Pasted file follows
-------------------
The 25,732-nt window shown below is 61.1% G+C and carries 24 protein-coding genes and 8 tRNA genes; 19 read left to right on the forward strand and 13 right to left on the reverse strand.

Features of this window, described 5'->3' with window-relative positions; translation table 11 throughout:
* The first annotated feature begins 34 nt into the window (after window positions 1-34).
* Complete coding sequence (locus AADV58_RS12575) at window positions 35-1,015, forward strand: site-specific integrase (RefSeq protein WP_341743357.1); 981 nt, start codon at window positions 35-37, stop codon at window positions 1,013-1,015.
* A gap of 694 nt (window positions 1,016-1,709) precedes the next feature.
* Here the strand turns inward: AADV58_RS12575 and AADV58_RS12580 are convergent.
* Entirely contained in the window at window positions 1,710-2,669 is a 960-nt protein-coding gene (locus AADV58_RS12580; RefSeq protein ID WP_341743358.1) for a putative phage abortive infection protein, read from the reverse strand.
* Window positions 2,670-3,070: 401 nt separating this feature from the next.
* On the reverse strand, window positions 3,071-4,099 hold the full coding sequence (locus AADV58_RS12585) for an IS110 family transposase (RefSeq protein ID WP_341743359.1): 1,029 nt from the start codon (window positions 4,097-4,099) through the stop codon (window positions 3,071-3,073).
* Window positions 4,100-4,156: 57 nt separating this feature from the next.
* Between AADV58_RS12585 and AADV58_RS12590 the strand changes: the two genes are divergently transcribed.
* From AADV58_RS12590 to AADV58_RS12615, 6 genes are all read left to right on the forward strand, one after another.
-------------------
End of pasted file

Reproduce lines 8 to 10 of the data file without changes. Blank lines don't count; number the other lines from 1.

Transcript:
* Window positions 2,670-3,070: 401 nt separating this feature from the next.
* On the reverse strand, window positions 3,071-4,099 hold the full coding sequence (locus AADV58_RS12585) for an IS110 family transposase (RefSeq protein ID WP_341743359.1): 1,029 nt from the start codon (window positions 4,097-4,099) through the stop codon (window positions 3,071-3,073).
* Window positions 4,100-4,156: 57 nt separating this feature from the next.